Police clear pro-Palestinian protest camp and arrest 33 at DC campus

WASHINGTON — Police used pepper spray to clear a pro-Palestinian tent encampment at George Washington University and arrested dozens of demonstrators on Wednesday just as city officials were set to appear before hostile lawmakers in Congress to account for their handling of the 2-week-old protest.

The House Committee on Oversight and Accountability canceled the hearing after the crackdown, with its chairman and other Republicans welcoming the police action. House Speaker Mike Johnson said, “it should not require threatening to haul D.C.’s mayor before Congress to keep Jewish students at George Washington University safe.”

Mayor Muriel Bowser, a Democrat, said she and Metropolitan Police Chief Pamela Smith decided to clear the camp because of signs that “the protest was becoming more volatile and less stable.” Among them were indications that protesters had “gathered improvised weapons” and were “casing” university buildings with the possible intention of occupying them, police said.

But Moataz Salim, a Palestinian student at George Washington who has family in Gaza, said the authorities merely “destroyed a beautiful community space that was all about love.”

“Less than 10 hours ago, I was pepper sprayed and assaulted by police,” he told a news conference held by organizers. “And why? Because we decided to pitch some tents, hold community activities and learn from each other. We built something incredible. We built something game-changing.”

Tensions have ratcheted up in standoffs with protesters of the Israel-Hamas war on campuses across the United States and increasingly in Europe. Some colleges cracked down immediately. Others have tolerated the demonstrations. Some have begun to lose patience and call in the police over concerns about disruptions to campus life and safety.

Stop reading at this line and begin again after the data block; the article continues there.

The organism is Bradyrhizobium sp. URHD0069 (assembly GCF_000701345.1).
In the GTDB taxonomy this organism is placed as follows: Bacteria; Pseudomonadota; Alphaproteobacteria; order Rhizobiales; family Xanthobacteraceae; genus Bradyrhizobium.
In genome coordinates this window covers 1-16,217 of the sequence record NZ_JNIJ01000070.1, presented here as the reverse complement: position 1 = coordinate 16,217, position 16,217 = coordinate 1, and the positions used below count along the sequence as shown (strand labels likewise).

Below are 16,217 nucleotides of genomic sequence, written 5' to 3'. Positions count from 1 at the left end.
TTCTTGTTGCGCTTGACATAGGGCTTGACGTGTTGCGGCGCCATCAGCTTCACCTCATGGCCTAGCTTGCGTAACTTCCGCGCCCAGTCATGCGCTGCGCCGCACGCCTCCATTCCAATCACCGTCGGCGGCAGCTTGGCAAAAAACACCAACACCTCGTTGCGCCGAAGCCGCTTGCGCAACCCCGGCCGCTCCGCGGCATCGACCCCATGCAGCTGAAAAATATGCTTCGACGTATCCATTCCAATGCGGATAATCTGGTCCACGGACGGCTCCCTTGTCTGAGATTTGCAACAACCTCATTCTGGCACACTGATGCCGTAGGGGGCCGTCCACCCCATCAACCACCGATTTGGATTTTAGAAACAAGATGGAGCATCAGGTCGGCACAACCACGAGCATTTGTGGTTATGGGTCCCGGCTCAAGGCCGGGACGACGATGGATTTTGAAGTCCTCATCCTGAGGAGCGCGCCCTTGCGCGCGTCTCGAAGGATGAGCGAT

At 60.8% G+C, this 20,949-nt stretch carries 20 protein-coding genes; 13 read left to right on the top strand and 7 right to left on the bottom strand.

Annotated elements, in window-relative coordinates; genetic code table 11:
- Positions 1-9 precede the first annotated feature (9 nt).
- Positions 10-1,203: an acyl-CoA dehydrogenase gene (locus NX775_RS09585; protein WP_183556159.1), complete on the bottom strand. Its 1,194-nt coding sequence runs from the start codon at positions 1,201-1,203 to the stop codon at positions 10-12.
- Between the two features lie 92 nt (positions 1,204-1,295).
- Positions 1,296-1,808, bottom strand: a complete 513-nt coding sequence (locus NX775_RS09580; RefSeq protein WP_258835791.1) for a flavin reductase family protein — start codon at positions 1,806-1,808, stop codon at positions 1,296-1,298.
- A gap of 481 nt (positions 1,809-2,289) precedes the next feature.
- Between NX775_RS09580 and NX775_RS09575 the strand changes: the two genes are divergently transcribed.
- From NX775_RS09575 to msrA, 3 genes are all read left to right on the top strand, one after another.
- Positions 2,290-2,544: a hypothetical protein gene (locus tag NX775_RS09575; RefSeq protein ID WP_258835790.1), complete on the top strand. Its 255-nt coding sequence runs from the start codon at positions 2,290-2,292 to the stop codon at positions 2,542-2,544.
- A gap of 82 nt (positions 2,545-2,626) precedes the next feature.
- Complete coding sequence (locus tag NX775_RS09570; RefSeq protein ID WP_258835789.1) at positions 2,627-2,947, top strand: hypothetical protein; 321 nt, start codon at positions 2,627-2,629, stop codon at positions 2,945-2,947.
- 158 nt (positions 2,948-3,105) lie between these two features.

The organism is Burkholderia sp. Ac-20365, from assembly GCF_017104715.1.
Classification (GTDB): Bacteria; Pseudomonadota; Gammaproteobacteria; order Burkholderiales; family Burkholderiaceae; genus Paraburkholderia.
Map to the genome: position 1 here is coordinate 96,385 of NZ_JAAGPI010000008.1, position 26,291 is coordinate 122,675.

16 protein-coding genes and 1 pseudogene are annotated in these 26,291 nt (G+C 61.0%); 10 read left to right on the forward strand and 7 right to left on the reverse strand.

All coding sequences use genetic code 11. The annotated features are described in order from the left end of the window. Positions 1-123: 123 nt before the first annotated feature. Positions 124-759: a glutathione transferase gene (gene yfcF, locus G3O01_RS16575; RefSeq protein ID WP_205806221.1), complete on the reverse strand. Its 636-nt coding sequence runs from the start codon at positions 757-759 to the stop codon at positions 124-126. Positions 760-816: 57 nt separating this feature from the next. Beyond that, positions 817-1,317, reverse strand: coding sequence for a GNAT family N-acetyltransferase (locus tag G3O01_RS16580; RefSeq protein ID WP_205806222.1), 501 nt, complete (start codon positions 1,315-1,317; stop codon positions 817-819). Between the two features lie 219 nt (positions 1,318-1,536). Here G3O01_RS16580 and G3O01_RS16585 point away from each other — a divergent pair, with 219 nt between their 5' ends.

Police also moved in Tuesday night to break up an encampment at the University of Massachusetts. Video from the scene in Amherst showed an hourslong operation as dozens of officers in riot gear systematically tore down tents and took protesters into custody. The operation continued into early Wednesday. Police said about 130 people were arrested after protesters refused orders to disperse.

“I found it to be a complete overreaction,” said Lucas Ruud, editor-in-chief of The Massachusetts Daily Collegian. “It was a completely unnecessary show of force.” The staff of the college newspaper counted more than 100 police vehicles on campus for the crackdown.

In Washington, police said they arrested 33 people at the George Washington protest, including for assault on a police officer and unlawful entry. They confirmed they used pepper spray outside the encampment against protesters who were trying to break police lines and enter.

Two Democratic lawmakers appeared at a news conference with five of the students who had been arrested. “I want all Republicans and Democrats to know that they cannot arrest their way out of this growing dissent,” said Rep. Rashida Tlaib of Michigan.


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